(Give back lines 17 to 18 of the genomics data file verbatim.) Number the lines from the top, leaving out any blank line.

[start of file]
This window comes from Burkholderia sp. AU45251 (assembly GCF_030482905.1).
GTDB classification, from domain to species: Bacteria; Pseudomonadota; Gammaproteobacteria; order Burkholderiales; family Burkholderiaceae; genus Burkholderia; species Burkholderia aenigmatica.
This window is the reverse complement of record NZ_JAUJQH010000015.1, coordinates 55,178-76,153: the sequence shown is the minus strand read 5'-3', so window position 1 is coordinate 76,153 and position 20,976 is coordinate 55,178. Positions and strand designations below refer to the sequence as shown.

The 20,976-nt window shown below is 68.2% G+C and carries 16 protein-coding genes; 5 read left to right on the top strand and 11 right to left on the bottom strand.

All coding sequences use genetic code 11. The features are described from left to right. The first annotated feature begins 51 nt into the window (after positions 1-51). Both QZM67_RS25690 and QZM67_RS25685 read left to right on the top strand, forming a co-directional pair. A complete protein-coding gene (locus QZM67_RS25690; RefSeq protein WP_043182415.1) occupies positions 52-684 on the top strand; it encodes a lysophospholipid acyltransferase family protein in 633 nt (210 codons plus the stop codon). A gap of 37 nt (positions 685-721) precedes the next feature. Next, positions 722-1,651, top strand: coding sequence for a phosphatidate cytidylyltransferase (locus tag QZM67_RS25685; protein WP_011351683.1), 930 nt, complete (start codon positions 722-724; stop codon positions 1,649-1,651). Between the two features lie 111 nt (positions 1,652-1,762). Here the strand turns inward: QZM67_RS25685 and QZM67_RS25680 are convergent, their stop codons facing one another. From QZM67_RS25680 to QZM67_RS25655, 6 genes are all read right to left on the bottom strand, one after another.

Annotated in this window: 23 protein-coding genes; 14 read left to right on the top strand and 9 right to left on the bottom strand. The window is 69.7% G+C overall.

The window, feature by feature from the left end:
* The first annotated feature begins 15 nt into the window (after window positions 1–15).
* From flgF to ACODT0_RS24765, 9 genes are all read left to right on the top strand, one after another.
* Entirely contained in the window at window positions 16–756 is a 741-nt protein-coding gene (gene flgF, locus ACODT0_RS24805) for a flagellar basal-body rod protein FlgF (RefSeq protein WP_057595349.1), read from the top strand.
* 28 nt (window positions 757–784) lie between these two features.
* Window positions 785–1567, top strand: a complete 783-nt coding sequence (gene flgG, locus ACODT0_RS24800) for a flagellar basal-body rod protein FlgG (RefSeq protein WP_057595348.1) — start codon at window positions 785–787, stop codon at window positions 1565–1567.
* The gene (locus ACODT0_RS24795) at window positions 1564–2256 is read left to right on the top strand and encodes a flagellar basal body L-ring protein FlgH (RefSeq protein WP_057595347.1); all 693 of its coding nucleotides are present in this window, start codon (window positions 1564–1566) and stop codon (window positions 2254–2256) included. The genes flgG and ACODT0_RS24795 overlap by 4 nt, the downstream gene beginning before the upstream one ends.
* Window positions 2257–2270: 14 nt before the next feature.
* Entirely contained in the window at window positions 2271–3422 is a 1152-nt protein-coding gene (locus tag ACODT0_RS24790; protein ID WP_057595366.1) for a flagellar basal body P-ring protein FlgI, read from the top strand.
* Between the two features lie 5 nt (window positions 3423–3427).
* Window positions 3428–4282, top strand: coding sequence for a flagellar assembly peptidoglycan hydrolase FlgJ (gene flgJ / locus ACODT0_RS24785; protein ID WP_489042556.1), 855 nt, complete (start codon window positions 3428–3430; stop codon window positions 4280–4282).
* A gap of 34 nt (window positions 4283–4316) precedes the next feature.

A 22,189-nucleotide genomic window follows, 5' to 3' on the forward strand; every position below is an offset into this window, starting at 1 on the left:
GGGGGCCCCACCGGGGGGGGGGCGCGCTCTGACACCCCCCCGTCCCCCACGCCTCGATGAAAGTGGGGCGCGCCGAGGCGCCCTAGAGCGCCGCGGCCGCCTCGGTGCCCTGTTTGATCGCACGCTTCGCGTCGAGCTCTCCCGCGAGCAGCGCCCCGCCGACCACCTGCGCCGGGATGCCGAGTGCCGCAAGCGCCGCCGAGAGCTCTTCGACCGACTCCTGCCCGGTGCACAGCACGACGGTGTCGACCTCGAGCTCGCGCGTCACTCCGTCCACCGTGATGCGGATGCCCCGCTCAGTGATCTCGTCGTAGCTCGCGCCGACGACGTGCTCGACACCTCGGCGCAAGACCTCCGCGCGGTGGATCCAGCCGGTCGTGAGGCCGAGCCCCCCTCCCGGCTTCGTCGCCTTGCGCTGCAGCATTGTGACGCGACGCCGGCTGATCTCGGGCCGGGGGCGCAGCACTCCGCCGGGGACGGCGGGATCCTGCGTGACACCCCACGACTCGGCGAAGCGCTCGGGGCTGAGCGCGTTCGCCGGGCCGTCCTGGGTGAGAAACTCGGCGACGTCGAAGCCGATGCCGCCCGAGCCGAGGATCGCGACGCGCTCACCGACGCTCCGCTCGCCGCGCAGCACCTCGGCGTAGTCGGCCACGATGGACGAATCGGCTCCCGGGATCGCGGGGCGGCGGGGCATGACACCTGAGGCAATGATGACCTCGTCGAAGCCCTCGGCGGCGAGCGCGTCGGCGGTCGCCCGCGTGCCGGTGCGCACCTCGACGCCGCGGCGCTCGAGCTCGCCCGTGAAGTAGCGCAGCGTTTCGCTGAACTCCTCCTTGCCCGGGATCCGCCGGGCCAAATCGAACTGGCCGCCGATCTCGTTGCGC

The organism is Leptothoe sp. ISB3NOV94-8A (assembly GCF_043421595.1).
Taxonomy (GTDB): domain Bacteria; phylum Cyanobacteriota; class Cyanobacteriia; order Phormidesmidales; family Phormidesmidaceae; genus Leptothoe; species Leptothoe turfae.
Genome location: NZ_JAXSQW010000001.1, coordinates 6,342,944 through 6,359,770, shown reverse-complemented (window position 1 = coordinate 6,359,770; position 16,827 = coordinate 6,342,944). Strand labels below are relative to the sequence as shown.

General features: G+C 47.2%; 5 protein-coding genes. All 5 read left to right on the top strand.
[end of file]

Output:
* Window positions 3428–4282, top strand: coding sequence for a flagellar assembly peptidoglycan hydrolase FlgJ (gene flgJ / locus ACODT0_RS24785; protein ID WP_489042556.1), 855 nt, complete (start codon window positions 3428–3430; stop codon window positions 4280–4282).
* A gap of 34 nt (window positions 4283–4316) precedes the next feature.